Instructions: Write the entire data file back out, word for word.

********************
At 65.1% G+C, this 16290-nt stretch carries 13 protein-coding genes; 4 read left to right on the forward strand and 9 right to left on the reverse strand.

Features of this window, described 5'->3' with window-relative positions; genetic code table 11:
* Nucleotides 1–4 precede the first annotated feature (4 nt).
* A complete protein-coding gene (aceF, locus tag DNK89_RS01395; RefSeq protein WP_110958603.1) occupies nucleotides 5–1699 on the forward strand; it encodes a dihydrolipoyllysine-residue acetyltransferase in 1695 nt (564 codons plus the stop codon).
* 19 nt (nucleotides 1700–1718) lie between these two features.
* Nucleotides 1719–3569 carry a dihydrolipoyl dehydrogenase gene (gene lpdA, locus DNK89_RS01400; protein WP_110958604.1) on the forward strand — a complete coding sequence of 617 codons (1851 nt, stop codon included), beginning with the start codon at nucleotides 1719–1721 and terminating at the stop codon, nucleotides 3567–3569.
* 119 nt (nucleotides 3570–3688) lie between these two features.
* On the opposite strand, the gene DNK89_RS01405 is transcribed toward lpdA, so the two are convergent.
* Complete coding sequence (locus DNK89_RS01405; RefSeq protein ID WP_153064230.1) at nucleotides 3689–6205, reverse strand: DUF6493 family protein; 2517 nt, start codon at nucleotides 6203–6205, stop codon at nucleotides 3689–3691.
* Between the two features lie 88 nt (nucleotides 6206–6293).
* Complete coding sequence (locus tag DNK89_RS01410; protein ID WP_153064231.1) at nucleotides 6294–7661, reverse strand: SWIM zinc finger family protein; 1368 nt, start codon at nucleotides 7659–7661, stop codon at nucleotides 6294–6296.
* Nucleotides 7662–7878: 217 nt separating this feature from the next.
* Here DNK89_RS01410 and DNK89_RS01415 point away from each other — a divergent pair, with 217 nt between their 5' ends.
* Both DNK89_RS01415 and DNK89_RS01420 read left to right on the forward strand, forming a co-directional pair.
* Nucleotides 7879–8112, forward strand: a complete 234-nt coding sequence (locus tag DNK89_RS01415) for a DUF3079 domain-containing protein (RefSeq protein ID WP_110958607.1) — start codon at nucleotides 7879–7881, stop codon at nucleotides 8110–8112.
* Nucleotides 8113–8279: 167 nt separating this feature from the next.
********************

At 65.1% G+C, this 16290-nt stretch carries 13 protein-coding genes; 4 read left to right on the forward strand and 9 right to left on the reverse strand.

Features of this window, described 5'->3' with window-relative positions; genetic code table 11:
* Nucleotides 1–4 precede the first annotated feature (4 nt).
* A complete protein-coding gene (aceF, locus tag DNK89_RS01395; RefSeq protein WP_110958603.1) occupies nucleotides 5–1699 on the forward strand; it encodes a dihydrolipoyllysine-residue acetyltransferase in 1695 nt (564 codons plus the stop codon).
* 19 nt (nucleotides 1700–1718) lie between these two features.
* Nucleotides 1719–3569 carry a dihydrolipoyl dehydrogenase gene (gene lpdA, locus DNK89_RS01400; protein WP_110958604.1) on the forward strand — a complete coding sequence of 617 codons (1851 nt, stop codon included), beginning with the start codon at nucleotides 1719–1721 and terminating at the stop codon, nucleotides 3567–3569.
* 119 nt (nucleotides 3570–3688) lie between these two features.
* On the opposite strand, the gene DNK89_RS01405 is transcribed toward lpdA, so the two are convergent.
* Complete coding sequence (locus DNK89_RS01405; RefSeq protein ID WP_153064230.1) at nucleotides 3689–6205, reverse strand: DUF6493 family protein; 2517 nt, start codon at nucleotides 6203–6205, stop codon at nucleotides 3689–3691.
* Between the two features lie 88 nt (nucleotides 6206–6293).
* Complete coding sequence (locus tag DNK89_RS01410; protein ID WP_153064231.1) at nucleotides 6294–7661, reverse strand: SWIM zinc finger family protein; 1368 nt, start codon at nucleotides 7659–7661, stop codon at nucleotides 6294–6296.
* Nucleotides 7662–7878: 217 nt separating this feature from the next.
* Here DNK89_RS01410 and DNK89_RS01415 point away from each other — a divergent pair, with 217 nt between their 5' ends.
* Both DNK89_RS01415 and DNK89_RS01420 read left to right on the forward strand, forming a co-directional pair.
* Nucleotides 7879–8112, forward strand: a complete 234-nt coding sequence (locus tag DNK89_RS01415) for a DUF3079 domain-containing protein (RefSeq protein ID WP_110958607.1) — start codon at nucleotides 7879–7881, stop codon at nucleotides 8110–8112.
* Nucleotides 8113–8279: 167 nt separating this feature from the next.